Does this mean that the vaunted MS Office developers are “technically insufficient”, quite unable to understand XML? No. It simply means that the monopolist business objectives are focused not on interoperability, but on maintaining control of the marketplace, keeping the upgrade treadmill churning by artificially tying applications to proprietary file formats, and continuing the anti competitive extortion of obscene profits.

    Based on their bastardized implementations, one could easily argue that MS Office developers don’t understand HTML, and are “technically insufficient”. When Microsoft set out to murder Netscape, and claim the Open Internet browser space for their own, they raced to submit new HTML features to the W3C. They needed that “Open Standards Compliant” imprimatur. As soon as they no longer needed that stamp of compliance and good citizenship, Microsoft forked off with a bastardized entanglement of HTML extensions and implementations that broke the Open Internet into two separate camps. One side of the Open Internet was owned and controlled by Redmond. The other side set adrift, wondering how this could have happened.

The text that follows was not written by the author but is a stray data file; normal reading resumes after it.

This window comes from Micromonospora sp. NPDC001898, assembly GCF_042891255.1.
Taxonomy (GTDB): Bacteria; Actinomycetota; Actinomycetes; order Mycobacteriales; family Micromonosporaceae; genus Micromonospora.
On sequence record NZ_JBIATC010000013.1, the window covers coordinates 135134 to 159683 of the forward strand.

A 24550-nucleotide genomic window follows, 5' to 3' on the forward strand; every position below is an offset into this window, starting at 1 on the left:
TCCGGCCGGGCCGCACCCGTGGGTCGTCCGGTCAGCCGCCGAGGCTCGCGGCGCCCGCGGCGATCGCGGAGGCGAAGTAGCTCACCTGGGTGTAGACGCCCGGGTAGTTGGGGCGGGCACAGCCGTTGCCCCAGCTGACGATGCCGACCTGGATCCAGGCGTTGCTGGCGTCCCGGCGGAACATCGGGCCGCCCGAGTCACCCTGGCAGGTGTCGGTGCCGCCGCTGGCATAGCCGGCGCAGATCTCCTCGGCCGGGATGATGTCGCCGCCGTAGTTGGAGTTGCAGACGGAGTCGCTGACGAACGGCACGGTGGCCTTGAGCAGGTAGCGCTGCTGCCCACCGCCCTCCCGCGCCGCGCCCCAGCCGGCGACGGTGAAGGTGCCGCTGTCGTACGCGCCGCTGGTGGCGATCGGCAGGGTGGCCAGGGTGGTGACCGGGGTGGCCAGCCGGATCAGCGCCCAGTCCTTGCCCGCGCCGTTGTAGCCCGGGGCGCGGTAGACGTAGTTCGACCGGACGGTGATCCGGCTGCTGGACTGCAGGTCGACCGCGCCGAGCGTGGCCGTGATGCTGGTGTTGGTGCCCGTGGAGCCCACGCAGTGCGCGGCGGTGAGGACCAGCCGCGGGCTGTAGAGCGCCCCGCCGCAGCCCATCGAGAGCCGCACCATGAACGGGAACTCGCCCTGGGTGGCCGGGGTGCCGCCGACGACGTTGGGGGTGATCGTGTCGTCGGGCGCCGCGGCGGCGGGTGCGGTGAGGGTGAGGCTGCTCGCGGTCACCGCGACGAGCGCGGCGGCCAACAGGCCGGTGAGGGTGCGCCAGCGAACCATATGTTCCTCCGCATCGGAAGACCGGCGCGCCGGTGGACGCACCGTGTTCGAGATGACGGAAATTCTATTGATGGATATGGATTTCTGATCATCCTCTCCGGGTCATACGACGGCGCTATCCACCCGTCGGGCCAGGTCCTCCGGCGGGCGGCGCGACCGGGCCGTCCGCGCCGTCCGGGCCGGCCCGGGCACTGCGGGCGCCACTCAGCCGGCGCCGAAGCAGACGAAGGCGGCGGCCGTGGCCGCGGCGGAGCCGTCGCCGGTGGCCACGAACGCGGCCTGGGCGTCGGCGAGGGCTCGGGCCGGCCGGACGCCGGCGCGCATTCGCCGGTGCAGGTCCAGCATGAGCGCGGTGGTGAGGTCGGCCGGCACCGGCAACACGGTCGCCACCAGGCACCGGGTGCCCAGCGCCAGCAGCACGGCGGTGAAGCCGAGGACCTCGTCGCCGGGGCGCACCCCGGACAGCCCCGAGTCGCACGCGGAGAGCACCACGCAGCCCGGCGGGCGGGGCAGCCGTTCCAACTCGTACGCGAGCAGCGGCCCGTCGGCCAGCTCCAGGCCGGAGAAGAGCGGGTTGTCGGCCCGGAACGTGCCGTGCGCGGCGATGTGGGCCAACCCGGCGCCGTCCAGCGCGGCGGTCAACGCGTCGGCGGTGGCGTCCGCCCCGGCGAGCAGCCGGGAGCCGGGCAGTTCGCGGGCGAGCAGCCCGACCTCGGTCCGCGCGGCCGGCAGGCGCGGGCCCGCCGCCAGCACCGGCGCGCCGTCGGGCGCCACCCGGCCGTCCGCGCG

XML is the Web 2.0, and what the monopolist is trying to do now is really not that much different from what they did to HTML and Java. Yes the stakes are much higher. The players are different. But it’s the same ole “embrace, eXtend, eXtinguish” game plan.

    After all we’ve been through, and all the reprehensible things we’ve seen, who in their right mind would trust the monopolist to finally be doing the right thing?

    Besides, in the long run none of this treachery, deceit, and gotcha whack-a-mole will matter. It’s not about the desktop. It’s about the Open Internet. The XML file formats are just a means of bridging desktop productivity environments into the Open Internet and the age of interactive collaborative computing. Whether you’re working on a local SOA, or a global Service Oriented Open Internet Architecture, it’s still the same. Like other legacy information systems, the effort is to include legacy desktop productivity environments.

    As one wag cleverly stated, “Microsoft is stuck on C Drive”. They can’t seem to break the personal computing orientation and make that leap to the Open Internet. Their dilemma is perhaps due to the fact that they have yet to figure out how to seize, control, and “own” the Open Internet. But they keep trying. MSXML is just the latest effort.